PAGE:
The apparatus 10 includes a work piece position control assembly 12 and a support bracket 14 which functions as a support member for supporting the control assembly 12. Support bracket 14 includes an elongated horizontal support slot 16 which receives and supports the control assembly 12 and allows the control assembly 12 to be adjustably positioned longitudinally relative to the support bracket 14. The control assembly 12 has a upright support arm 13 incorporating a laterally extending protrusion 18 that functions as a key member for insertion through the elongated slot 16 and an adjustable threaded screw lock 20 for threadedly engaging the protrusion 18 on the other side of the support bracket 14 from the control assembly 12 such that the screw lock 20 secures the protrusion 18 to the support bracket 14. In a preferred embodiment (FIG. 4), the protrusion 18 has an internally threaded bore 22 for receiving the threaded screw 23 of the to screw lock 20 for securing the protrusion 18 to the support bracket 14.

A longitudinally extending articulated roller support leg 26 which functions as a pivot member is pivotally mounted to the upright support arm 13 by a laterally extending pivot pin 23. The pivot pin extends through a bore 25 of roller support leg 26 and bore 27 of upright support arm 13. The upright support arm 13 also has a pivot pin 24 for pivotally engaging a support leg 26 of the control assembly 12 which resides within a bore 27. Support leg 26 incorporates a roller assembly 28 having an axle 30 extending through the distal end of support leg 26 and a pair of rollers 32 mounted to the ends of axle 30 and straddling the support leg 26. The rollers 32 also can incorporate bearing assemblies (not shown) to further facilitate rotation of the rollers 32.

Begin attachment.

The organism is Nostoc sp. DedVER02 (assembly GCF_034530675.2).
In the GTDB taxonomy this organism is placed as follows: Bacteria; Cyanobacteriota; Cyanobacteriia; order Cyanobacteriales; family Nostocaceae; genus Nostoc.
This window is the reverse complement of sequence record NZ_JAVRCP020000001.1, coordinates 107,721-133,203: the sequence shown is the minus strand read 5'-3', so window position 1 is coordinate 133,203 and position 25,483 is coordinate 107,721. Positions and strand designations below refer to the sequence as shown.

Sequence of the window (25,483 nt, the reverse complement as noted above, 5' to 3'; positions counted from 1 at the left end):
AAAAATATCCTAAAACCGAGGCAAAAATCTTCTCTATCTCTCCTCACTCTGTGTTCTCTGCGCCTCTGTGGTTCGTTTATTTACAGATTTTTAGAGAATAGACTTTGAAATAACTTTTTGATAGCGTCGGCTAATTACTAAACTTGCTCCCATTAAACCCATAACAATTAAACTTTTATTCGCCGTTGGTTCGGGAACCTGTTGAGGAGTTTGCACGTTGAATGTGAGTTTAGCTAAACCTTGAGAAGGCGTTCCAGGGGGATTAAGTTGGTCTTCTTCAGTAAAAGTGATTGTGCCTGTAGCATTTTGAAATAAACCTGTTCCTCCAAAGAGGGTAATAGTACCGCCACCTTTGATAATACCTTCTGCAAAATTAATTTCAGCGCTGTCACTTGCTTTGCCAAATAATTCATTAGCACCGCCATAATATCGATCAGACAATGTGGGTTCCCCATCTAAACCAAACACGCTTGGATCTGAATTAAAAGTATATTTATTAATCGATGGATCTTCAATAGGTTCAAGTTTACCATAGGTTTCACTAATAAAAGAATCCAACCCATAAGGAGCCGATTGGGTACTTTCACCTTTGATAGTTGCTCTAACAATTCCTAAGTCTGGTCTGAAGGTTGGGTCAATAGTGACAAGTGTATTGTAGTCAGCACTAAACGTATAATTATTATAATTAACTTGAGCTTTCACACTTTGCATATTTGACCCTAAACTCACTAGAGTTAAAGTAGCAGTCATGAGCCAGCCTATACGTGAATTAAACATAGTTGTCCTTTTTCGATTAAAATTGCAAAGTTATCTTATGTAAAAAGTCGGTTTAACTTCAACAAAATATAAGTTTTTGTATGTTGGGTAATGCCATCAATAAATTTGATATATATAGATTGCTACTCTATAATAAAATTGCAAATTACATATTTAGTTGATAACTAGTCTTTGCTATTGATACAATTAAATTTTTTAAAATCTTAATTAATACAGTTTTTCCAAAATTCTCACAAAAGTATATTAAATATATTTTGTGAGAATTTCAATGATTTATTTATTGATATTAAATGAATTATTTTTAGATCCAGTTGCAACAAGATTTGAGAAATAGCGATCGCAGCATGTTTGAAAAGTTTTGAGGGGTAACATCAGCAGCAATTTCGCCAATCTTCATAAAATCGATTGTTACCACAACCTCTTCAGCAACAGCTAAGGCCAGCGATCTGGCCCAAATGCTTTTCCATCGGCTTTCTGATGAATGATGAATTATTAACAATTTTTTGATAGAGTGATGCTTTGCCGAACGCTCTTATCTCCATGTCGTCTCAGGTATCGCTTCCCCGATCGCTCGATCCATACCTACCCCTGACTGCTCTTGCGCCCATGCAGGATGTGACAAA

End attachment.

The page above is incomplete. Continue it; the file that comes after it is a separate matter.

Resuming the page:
As shown in FIG. 4, biasing of the roller assembly 28 is accomplished by connecting a support leg attachment member 34, preferably in the form of an upwardly extending eye-hook, to the proximal end 36 of the support leg 26 and connecting a support arm attachment member 38, preferably in the form of a laterally extending pin, to the upright support arm 13 and suspending a coil tension spring between the eye hook and pin. The spring, therefore, functions as a biasing member 40 for urging the rollers 32 in a downward arc. So configured, a biasing member 40 possessing an appropriate biasing force can be mounted to attachment members 34 and 38, thereby biasing the proximal end 36 of the roller support leg upwardly so that the roller assembly 28 at the distal end of the roller support leg is biased downwardly for engaging work pieces.

In an alternative embodiment of the present invention (FIG. 5), support bracket 14 can incorporate multiple control assemblies 12 which can be independently positioned along the slot 16 of the support bracket 14 for maintaining the alignment of work pieces. Additionally, the roller assembly 28 also can be configured with a single roller 32 (not shown), instead of the paired-roller arrangement shown in the preferred embodiment of FIG. 4.